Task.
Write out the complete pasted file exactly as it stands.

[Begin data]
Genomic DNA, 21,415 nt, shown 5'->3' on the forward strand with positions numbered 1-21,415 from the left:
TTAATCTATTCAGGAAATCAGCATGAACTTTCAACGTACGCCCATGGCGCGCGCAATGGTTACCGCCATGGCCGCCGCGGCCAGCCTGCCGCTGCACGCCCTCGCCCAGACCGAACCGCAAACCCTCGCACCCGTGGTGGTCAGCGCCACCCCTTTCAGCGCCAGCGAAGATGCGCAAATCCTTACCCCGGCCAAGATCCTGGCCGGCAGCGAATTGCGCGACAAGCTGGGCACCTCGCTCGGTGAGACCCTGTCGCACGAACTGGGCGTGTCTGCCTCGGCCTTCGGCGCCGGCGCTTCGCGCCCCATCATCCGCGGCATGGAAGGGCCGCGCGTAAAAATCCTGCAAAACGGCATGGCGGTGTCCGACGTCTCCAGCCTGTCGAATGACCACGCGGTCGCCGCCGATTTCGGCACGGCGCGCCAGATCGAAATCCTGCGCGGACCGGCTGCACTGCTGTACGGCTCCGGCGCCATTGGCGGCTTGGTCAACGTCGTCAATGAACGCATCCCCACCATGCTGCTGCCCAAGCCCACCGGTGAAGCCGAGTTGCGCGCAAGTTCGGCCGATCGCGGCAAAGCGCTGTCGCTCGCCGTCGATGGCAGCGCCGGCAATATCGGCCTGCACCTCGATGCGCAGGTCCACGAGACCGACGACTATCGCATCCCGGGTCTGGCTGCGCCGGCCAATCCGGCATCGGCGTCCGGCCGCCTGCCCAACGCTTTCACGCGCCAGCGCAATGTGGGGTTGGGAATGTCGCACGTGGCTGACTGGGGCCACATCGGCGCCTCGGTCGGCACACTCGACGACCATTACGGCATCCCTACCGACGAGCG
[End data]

Genomic DNA, 21,415 nt, shown 5'->3' on the forward strand with positions numbered 1-21,415 from the left:
TTAATCTATTCAGGAAATCAGCATGAACTTTCAACGTACGCCCATGGCGCGCGCAATGGTTACCGCCATGGCCGCCGCGGCCAGCCTGCCGCTGCACGCCCTCGCCCAGACCGAACCGCAAACCCTCGCACCCGTGGTGGTCAGCGCCACCCCTTTCAGCGCCAGCGAAGATGCGCAAATCCTTACCCCGGCCAAGATCCTGGCCGGCAGCGAATTGCGCGACAAGCTGGGCACCTCGCTCGGTGAGACCCTGTCGCACGAACTGGGCGTGTCTGCCTCGGCCTTCGGCGCCGGCGCTTCGCGCCCCATCATCCGCGGCATGGAAGGGCCGCGCGTAAAAATCCTGCAAAACGGCATGGCGGTGTCCGACGTCTCCAGCCTGTCGAATGACCACGCGGTCGCCGCCGATTTCGGCACGGCGCGCCAGATCGAAATCCTGCGCGGACCGGCTGCACTGCTGTACGGCTCCGGCGCCATTGGCGGCTTGGTCAACGTCGTCAATGAACGCATCCCCACCATGCTGCTGCCCAAGCCCACCGGTGAAGCCGAGTTGCGCGCAAGTTCGGCCGATCGCGGCAAAGCGCTGTCGCTCGCCGTCGATGGCAGCGCCGGCAATATCGGCCTGCACCTCGATGCGCAGGTCCACGAGACCGACGACTATCGCATCCCGGGTCTGGCTGCGCCGGCCAATCCGGCATCGGCGTCCGGCCGCCTGCCCAACGCTTTCACGCGCCAGCGCAATGTGGGGTTGGGAATGTCGCACGTGGCTGACTGGGGCCACATCGGCGCCTCGGTCGGCACACTCGACGACCATTACGGCATCCCTACCGACGAGCG